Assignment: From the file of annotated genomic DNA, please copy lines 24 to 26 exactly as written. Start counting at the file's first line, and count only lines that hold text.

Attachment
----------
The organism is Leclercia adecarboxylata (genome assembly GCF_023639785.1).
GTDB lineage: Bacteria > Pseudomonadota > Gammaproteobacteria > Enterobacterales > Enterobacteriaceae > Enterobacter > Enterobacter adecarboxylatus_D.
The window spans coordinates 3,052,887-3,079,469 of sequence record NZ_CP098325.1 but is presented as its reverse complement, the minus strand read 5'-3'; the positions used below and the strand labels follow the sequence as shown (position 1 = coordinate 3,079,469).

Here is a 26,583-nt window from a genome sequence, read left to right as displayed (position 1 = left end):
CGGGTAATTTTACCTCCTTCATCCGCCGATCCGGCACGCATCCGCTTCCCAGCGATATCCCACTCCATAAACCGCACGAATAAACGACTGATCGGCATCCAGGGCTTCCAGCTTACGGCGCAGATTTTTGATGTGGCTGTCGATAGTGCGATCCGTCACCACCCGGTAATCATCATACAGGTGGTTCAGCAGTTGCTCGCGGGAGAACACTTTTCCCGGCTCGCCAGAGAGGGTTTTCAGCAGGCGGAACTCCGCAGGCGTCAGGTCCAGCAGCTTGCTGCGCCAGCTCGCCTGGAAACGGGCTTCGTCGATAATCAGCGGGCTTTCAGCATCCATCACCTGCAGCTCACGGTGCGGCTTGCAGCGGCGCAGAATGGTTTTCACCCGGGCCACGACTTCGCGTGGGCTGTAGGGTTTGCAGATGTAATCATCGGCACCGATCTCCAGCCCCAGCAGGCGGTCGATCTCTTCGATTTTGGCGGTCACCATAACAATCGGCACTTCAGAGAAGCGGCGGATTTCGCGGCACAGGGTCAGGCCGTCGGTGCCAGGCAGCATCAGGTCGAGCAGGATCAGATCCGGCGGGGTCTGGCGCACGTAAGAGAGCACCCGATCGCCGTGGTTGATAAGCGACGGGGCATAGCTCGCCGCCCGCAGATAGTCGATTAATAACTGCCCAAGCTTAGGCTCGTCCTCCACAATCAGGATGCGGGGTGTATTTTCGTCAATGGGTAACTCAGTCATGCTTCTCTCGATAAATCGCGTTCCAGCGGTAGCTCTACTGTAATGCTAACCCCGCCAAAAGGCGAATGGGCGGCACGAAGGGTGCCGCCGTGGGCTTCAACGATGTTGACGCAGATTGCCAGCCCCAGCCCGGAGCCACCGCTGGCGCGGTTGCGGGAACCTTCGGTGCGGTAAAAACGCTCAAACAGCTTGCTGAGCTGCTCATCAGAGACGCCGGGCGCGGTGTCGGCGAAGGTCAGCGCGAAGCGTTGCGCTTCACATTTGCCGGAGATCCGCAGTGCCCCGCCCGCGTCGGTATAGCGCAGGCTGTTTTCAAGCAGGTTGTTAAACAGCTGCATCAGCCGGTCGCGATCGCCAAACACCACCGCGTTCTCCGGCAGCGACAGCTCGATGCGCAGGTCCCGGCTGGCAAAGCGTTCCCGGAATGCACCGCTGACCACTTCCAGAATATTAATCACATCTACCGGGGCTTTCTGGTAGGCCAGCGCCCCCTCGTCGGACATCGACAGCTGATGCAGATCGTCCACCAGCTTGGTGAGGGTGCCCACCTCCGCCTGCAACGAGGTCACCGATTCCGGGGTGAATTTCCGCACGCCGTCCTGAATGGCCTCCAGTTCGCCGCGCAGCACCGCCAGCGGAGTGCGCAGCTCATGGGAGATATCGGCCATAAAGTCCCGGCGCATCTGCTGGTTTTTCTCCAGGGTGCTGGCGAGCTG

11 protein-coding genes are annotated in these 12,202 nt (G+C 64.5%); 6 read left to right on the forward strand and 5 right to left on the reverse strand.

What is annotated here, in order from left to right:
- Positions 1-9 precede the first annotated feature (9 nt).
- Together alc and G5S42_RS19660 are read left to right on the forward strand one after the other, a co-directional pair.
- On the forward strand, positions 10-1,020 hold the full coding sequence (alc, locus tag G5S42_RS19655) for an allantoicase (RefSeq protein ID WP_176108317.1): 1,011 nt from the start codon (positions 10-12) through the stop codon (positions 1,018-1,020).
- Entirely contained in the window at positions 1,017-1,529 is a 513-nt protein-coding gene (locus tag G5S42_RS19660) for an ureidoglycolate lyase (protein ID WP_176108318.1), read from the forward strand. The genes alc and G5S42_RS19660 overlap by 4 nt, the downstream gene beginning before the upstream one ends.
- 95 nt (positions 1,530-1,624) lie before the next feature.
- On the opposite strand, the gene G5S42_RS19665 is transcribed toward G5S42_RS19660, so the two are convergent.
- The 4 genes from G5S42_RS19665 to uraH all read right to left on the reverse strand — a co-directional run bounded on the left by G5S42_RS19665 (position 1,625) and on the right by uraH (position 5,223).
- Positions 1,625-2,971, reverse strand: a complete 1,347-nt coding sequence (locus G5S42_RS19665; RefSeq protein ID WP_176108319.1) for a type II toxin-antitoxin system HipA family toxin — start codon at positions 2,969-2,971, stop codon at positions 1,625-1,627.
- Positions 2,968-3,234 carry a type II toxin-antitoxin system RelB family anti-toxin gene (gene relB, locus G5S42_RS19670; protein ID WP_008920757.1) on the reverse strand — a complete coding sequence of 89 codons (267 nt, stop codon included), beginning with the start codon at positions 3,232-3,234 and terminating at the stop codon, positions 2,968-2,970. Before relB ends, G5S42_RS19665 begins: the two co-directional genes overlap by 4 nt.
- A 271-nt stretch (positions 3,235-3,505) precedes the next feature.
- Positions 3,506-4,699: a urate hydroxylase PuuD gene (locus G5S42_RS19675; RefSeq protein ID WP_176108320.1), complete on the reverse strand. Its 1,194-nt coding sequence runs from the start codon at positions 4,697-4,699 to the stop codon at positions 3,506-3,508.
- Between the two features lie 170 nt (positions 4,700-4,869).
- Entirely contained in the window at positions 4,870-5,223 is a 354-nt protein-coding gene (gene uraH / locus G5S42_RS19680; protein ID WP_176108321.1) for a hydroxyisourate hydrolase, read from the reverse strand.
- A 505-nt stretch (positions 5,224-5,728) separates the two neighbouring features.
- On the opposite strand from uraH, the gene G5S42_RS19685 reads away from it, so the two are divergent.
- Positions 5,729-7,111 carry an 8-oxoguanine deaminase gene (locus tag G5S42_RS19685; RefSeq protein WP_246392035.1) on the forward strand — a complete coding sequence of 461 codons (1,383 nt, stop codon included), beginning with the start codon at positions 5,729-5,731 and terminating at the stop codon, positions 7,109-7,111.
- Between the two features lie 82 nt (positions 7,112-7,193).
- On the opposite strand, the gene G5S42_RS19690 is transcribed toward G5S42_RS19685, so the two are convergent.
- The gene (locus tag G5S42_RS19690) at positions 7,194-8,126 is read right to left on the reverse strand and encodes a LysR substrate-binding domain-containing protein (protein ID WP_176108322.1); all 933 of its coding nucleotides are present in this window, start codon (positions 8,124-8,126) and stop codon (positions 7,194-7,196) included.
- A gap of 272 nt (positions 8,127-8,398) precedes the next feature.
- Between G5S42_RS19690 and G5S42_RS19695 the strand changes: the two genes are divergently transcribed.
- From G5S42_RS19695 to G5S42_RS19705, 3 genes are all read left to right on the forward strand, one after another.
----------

- Between the two features lie 82 nt (positions 7,112-7,193).
- On the opposite strand, the gene G5S42_RS19690 is transcribed toward G5S42_RS19685, so the two are convergent.
- The gene (locus tag G5S42_RS19690) at positions 7,194-8,126 is read right to left on the reverse strand and encodes a LysR substrate-binding domain-containing protein (protein ID WP_176108322.1); all 933 of its coding nucleotides are present in this window, start codon (positions 8,124-8,126) and stop codon (positions 7,194-7,196) included.